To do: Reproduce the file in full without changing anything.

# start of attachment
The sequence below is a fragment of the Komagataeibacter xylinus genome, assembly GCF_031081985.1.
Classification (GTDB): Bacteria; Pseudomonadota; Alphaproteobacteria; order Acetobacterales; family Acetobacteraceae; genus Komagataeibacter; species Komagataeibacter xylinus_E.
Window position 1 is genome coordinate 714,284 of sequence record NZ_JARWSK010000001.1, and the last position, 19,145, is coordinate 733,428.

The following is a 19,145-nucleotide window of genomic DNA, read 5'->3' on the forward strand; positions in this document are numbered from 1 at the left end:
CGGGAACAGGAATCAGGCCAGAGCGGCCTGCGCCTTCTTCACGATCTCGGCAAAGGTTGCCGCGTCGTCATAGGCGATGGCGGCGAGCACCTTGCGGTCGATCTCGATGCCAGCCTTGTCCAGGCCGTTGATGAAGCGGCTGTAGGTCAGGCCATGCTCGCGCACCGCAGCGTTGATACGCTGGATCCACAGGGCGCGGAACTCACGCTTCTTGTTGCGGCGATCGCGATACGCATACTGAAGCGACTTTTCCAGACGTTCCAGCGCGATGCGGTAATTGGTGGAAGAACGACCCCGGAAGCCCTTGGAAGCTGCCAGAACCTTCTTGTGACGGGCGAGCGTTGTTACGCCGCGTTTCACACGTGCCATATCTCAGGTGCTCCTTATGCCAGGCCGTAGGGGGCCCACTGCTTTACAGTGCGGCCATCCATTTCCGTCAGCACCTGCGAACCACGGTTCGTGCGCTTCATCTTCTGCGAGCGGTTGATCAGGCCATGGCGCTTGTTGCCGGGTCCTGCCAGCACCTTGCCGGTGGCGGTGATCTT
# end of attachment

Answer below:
The sequence below is a fragment of the Komagataeibacter xylinus genome, assembly GCF_031081985.1.
Classification (GTDB): Bacteria; Pseudomonadota; Alphaproteobacteria; order Acetobacterales; family Acetobacteraceae; genus Komagataeibacter; species Komagataeibacter xylinus_E.
Window position 1 is genome coordinate 714,284 of sequence record NZ_JARWSK010000001.1, and the last position, 19,145, is coordinate 733,428.

The following is a 19,145-nucleotide window of genomic DNA, read 5'->3' on the forward strand; positions in this document are numbered from 1 at the left end:
CGGGAACAGGAATCAGGCCAGAGCGGCCTGCGCCTTCTTCACGATCTCGGCAAAGGTTGCCGCGTCGTCATAGGCGATGGCGGCGAGCACCTTGCGGTCGATCTCGATGCCAGCCTTGTCCAGGCCGTTGATGAAGCGGCTGTAGGTCAGGCCATGCTCGCGCACCGCAGCGTTGATACGCTGGATCCACAGGGCGCGGAACTCACGCTTCTTGTTGCGGCGATCGCGATACGCATACTGAAGCGACTTTTCCAGACGTTCCAGCGCGATGCGGTAATTGGTGGAAGAACGACCCCGGAAGCCCTTGGAAGCTGCCAGAACCTTCTTGTGACGGGCGAGCGTTGTTACGCCGCGTTTCACACGTGCCATATCTCAGGTGCTCCTTATGCCAGGCCGTAGGGGGCCCACTGCTTTACAGTGCGGCCATCCATTTCCGTCAGCACCTGCGAACCACGGTTCGTGCGCTTCATCTTCTGCGAGCGGTTGATCAGGCCATGGCGCTTGTTGCCGGGTCCTGCCAGCACCTTGCCGGTGGCGGTGATCTT